Russ’ kurtosis precludes that.

Justin Ross April 8, 2008 at 7:19 pm

The progressive thing to do for the sake of equity would be to allow players with K's in their names to have more strikes before being out.

Bill April 8, 2008 at 10:15 pm

Unfortunately, that was from a business school not a school of social science. It could easily have come from a medical school. I stopped paying attention to reports of medical findings because most of them are innumerate as well.

My question is how do referees let this through? Now THAT's scary.

Several flaws in the report are pretty obvious. First "Kingman" , a player from the 1970s alone accounts for nearly a third of the deviation from the null hypothesis. A cursory review from a similar (but not identical) data set suggests they used a binomial distribution with all batters with the same letter category having the same mean strikeout. Since there is a significant variation among individual players, the null is almost certain to be false once you partition your data set among the smaller subsets. Kingman easily skews "k". In fact, I found huge deviations for every single letter. Their model was wrong, every subset was skewed because there are not enough individual players to wash out.

For grades, there was no difference between A&B, nor between C&D. That should have been the end of it. Besides, the absolute difference between AB and CD was about 0.02 with a mean around 3.4. That's one letter grade in 50 for a poor CD? That's a tiny effect even before being swamped by different standards in different classes and schools. Besides, with an average around 3.4, Just how many grades of C let alone D could have been in that data set? I'd have expected A-B to be the much bigger contributer, but its not there.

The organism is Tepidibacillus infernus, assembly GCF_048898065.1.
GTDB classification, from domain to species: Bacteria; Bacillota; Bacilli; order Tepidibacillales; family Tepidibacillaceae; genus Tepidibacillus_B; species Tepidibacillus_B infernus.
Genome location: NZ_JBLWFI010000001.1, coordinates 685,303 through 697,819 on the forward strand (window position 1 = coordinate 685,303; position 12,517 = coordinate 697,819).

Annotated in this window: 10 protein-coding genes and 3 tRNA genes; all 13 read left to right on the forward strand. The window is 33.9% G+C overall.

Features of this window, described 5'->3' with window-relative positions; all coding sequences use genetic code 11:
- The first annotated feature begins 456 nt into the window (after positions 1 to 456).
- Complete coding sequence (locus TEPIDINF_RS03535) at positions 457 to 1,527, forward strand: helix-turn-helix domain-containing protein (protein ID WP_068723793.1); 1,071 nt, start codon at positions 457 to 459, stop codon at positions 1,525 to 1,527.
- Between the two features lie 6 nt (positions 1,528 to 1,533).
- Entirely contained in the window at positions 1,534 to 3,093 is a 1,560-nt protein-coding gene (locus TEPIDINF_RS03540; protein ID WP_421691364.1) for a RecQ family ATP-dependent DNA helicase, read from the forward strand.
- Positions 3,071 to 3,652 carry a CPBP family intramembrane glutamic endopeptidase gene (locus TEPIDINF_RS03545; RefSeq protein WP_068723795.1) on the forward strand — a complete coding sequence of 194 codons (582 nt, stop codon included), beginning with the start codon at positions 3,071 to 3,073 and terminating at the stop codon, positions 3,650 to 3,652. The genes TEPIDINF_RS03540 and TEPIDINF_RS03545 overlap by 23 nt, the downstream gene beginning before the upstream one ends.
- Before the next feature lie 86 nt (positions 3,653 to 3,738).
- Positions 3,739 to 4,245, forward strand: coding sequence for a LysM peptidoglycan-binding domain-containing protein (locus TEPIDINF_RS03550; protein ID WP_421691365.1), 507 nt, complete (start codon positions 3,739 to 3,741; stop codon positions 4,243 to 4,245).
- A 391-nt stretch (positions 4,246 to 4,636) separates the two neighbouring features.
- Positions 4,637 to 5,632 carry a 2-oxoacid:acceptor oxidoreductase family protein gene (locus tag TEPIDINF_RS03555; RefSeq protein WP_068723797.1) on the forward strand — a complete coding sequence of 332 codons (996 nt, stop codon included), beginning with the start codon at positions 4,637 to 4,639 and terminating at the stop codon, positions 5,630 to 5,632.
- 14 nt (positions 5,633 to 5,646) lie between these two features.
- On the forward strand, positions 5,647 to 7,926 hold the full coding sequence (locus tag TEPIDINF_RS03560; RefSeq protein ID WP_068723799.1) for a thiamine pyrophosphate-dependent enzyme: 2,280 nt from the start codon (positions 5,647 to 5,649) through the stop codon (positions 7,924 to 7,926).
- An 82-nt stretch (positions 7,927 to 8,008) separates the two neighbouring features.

Mike April 8, 2008 at 10:32 pm

It's funny these guys are both from management schools. I'm a development econ student currently taking an international finance class in the business school, and I'm doing a regression on foreign exchange rates for a project we're working on.

The instructions for the regression analysis are ridiculous. They ignore autocorrelation and multicolinearity effects, and when I brought this up to my groupmates and the professor, it was clear that none of them knew anything about stats past how to run a regression in Excel. Meanwhile, I've only got two methods classes under my belt compared to my instructor's PhD.

It makes me think I could make a fortune in the finance world as the one of the only competent statisticians.

Christopher W. April 9, 2008 at 5:43 am

Would this work in reverse? Would pitchers with a K be better hurlers? Worked for Kevin Brown. Not so much for Knolan Ryan. :)

brian April 9, 2008 at 7:44 am

Skepticism is always good, but one should examine the evidence at least before concluding that it's bunk!